|Place of birth||St Cyrus, Kincardineshire, Scotland|
|School||St Cyrus Public School, Kincardineshire, Scotland|
|Age on arrival in Australia||23|
|Occupation||Blacksmith and wheelwright|
|Age at embarkation||29|
|Next of kin||Mother, Mrs Isabel Abernethy, Melbourne Cottage, Laurence Kirk, Scotland|
|Previous military service||Served in the Garrison Artillery, Montrose, Scotland.|
|Date of enlistment from Nominal Roll|
|Place of enlistment||Liverpool, New South Wales|
|Rank on enlistment||Private|
|Unit name||1st Battalion, 5th Reinforcement|
|AWM Embarkation Roll number||23/18/2|
|Embarkation details||Unit embarked from Sydney, New South Wales, on board HMAT A40 Ceramic on
|Rank from Nominal Roll||Private|
|Unit from Nominal Roll||1st Battalion|
|Fate||Killed in Action
|Place of death or wounding||Pozieres, Somme Sector, France|
|Date of death|
|Age at death||30|
|Age at death from cemetery records||30|
|Place of burial||No known grave|
|Commemoration details||Australian National Memorial, Villers-Bretonneux, France
Villers-Bretonneux is a village about 15 km east of Amiens. The Memorial stands on the high ground ('Hill 104') behind the Villers-Bretonneux Military Cemetery, Fouilloy, which is about 2 km north of Villers-Bretonneux on the east side of the road to Fouilloy.
The Australian National Memorial, Villers-Bretonneux is approached through the Military Cemetery, at the end of which is an open grass lawn which leads into a three-sided court. The two pavilions on the left and right are linked by the north and south walls to the back (east) wall, from which rises the focal point of the Memorial, a 105 foot tall tower, of fine ashlar. A staircase leads to an observation platform, 64 feet above the ground, from which further staircases lead to an observation room. This room contains a circular stone tablet with bronze pointers indicating the Somme villages whose names have become synonymous with battles of the Great War; other battle fields in France and Belgium in which Australians fought; and far beyond, Gallipoli and Canberra.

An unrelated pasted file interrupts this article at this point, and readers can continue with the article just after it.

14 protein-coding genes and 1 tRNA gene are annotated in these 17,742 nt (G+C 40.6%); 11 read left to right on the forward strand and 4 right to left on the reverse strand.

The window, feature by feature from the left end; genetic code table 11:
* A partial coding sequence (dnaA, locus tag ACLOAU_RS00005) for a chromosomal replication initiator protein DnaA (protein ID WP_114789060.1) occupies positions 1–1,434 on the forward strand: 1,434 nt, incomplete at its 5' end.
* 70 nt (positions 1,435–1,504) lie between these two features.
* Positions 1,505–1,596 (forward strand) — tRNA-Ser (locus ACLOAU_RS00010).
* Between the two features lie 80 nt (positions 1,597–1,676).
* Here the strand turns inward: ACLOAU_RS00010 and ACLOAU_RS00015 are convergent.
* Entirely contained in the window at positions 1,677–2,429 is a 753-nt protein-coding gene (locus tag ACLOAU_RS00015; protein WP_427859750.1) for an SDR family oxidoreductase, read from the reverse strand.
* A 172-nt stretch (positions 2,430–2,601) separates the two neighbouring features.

On the three walls, which are faced with Portland stone, are the names of 10,885 Australians who were killed in France and who have no known grave. The 'blocking course' above them bears the names of the Australian Battle Honours.
After the war an appeal in Australia raised £22,700, of which £12,500 came from Victorian school children, with the request that the majority of the funds be used to build a new school in Villers-Bretonneux. The boys' school opened in May 1927, and contains an inscription stating that the school was the gift of Victorian schoolchildren, twelve hundred of whose fathers are buried in the Villers-Bretonneux cemetery, with the names of many more recorded on the Memorial. Villers-Bretonneux is now twinned with Robinvale, Victoria, which has in its main square a memorial to the links between the two towns.
War service: Egypt, Gallipoli, Western Front
Taken on strength, 1st Bn, Gallipoli, 5 August 1915.
Admitted to 1st Field Ambulance, 4 October 1915 (pyrexia); transferred same day to No 2 Australian Stationary Hospital, Mudros; discharged to duty, and rejoined Bn, 12 October 1915.
Disembarked Alexandria, 28 December 1915 (general Gallipoli evacuation).
Admitted to No 2 Australian General Hospital, Ghezireh, 4 January 1916 (gastritis); transferred to Convalescent Camp, Ral el Tin, 7 January 1916 (jaundice); rejoined Bn, Tel el Kebir, 3 February 1916.
Appointed Lance Corporal, 12 March 1916.
Embarked Alexandria to join the British Expeditionary Force, 22 March 1916; disembarked Marseilles, France, 28 March 1916.
Killed in action, 22-25 July 1916.
Buried 'in the the vicinity of Pozieres. Sheet 57 D. SE X4'; grave subsequently lost.Medals: 1914-15 Star, British War Medal, Victory Medal
|Sources||NAA: B2455, ABERNETHY David Gordon|